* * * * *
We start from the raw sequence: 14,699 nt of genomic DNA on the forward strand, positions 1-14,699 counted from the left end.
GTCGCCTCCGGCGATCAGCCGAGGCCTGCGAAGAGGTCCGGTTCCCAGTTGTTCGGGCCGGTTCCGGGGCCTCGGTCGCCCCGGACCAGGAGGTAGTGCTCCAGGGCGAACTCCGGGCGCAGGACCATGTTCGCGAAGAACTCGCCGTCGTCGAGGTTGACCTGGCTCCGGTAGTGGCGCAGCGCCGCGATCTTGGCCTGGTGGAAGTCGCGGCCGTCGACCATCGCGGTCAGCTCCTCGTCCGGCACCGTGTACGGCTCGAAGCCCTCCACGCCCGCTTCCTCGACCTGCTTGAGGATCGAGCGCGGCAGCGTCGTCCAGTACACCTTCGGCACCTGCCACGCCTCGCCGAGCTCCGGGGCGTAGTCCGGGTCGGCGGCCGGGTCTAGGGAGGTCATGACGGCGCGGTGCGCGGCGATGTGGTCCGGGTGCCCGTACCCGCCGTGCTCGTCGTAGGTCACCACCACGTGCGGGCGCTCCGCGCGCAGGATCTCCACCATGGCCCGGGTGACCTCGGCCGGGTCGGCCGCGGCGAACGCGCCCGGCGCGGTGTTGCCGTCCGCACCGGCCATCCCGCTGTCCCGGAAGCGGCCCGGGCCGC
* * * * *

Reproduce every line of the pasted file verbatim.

We start from the raw sequence: 14,699 nt of genomic DNA on the forward strand, positions 1-14,699 counted from the left end.
GTCGCCTCCGGCGATCAGCCGAGGCCTGCGAAGAGGTCCGGTTCCCAGTTGTTCGGGCCGGTTCCGGGGCCTCGGTCGCCCCGGACCAGGAGGTAGTGCTCCAGGGCGAACTCCGGGCGCAGGACCATGTTCGCGAAGAACTCGCCGTCGTCGAGGTTGACCTGGCTCCGGTAGTGGCGCAGCGCCGCGATCTTGGCCTGGTGGAAGTCGCGGCCGTCGACCATCGCGGTCAGCTCCTCGTCCGGCACCGTGTACGGCTCGAAGCCCTCCACGCCCGCTTCCTCGACCTGCTTGAGGATCGAGCGCGGCAGCGTCGTCCAGTACACCTTCGGCACCTGCCACGCCTCGCCGAGCTCCGGGGCGTAGTCCGGGTCGGCGGCCGGGTCTAGGGAGGTCATGACGGCGCGGTGCGCGGCGATGTGGTCCGGGTGCCCGTACCCGCCGTGCTCGTCGTAGGTCACCACCACGTGCGGGCGCTCCGCGCGCAGGATCTCCACCATGGCCCGGGTGACCTCGGCCGGGTCGGCCGCGGCGAACGCGCCCGGCGCGGTGTTGCCGTCCGCACCGGCCATCCCGCTGTCCCGGAAGCGGCCCGGGCCGC